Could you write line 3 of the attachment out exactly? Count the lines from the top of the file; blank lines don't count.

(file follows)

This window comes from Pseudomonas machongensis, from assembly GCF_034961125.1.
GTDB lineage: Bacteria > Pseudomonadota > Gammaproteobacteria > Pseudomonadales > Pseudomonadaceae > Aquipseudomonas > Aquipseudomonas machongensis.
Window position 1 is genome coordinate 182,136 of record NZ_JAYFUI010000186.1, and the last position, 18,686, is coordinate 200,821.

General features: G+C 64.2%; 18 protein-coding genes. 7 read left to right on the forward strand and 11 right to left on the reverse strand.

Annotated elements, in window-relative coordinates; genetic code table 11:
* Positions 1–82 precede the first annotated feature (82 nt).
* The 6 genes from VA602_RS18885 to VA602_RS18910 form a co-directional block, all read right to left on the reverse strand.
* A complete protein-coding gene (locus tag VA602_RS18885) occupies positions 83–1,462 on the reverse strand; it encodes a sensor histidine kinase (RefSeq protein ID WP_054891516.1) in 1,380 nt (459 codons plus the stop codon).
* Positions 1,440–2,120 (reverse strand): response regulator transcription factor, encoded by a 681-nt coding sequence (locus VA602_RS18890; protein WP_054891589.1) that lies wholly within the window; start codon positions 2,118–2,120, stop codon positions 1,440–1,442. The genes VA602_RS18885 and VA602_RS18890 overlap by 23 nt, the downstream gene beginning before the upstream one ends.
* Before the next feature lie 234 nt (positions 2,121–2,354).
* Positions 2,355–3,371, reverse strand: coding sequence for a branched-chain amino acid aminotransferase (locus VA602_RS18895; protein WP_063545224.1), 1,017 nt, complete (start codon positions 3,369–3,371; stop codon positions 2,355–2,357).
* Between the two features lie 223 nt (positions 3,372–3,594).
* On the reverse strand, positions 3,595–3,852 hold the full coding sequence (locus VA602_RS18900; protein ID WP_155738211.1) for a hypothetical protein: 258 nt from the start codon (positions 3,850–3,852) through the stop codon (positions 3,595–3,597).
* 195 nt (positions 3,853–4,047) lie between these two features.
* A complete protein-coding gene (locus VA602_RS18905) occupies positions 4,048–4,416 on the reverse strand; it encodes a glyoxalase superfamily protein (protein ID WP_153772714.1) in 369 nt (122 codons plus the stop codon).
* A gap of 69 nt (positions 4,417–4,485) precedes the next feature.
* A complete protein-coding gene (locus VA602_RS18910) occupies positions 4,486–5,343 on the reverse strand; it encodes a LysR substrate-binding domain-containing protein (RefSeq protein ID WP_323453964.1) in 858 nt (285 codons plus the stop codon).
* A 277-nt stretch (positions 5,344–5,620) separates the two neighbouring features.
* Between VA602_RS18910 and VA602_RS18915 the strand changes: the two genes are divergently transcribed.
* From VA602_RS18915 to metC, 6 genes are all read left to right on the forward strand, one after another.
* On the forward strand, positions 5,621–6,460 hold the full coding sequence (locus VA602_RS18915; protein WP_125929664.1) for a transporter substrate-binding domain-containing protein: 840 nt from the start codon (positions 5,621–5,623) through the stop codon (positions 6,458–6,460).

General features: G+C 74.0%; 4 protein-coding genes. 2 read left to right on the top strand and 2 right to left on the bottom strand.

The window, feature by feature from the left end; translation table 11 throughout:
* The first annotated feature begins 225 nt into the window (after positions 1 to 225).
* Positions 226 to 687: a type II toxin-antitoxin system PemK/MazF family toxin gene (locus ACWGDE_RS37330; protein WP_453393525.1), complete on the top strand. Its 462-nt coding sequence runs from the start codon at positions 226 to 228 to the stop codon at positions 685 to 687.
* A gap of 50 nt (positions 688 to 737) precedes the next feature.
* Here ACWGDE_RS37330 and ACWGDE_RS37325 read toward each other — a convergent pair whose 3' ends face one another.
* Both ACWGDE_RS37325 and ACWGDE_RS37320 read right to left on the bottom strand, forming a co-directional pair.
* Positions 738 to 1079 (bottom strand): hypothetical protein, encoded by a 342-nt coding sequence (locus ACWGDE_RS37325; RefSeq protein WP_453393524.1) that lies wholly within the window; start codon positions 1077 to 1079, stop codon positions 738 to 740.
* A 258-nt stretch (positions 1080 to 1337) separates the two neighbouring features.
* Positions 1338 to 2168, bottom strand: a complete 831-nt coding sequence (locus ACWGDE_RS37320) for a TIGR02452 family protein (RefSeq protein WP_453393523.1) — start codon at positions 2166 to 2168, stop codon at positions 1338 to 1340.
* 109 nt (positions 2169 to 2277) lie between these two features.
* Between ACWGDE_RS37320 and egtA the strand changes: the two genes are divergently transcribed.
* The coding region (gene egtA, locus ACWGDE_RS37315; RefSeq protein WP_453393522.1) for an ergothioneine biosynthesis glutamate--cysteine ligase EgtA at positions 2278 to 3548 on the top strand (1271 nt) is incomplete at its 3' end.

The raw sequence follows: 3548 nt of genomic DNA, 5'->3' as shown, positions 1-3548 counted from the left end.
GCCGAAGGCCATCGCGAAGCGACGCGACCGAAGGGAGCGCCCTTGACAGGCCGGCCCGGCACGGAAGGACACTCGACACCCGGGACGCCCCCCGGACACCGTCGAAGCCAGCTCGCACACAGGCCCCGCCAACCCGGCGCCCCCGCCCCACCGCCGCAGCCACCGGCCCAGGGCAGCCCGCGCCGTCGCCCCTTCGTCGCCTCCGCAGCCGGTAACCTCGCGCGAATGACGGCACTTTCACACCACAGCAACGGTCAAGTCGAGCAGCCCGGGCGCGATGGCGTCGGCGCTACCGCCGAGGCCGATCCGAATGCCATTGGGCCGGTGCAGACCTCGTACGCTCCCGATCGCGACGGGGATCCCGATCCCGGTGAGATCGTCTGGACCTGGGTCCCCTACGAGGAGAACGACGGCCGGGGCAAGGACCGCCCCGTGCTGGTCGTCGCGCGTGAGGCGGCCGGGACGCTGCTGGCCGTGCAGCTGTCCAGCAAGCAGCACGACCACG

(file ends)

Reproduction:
Window position 1 is genome coordinate 182,136 of record NZ_JAYFUI010000186.1, and the last position, 18,686, is coordinate 200,821.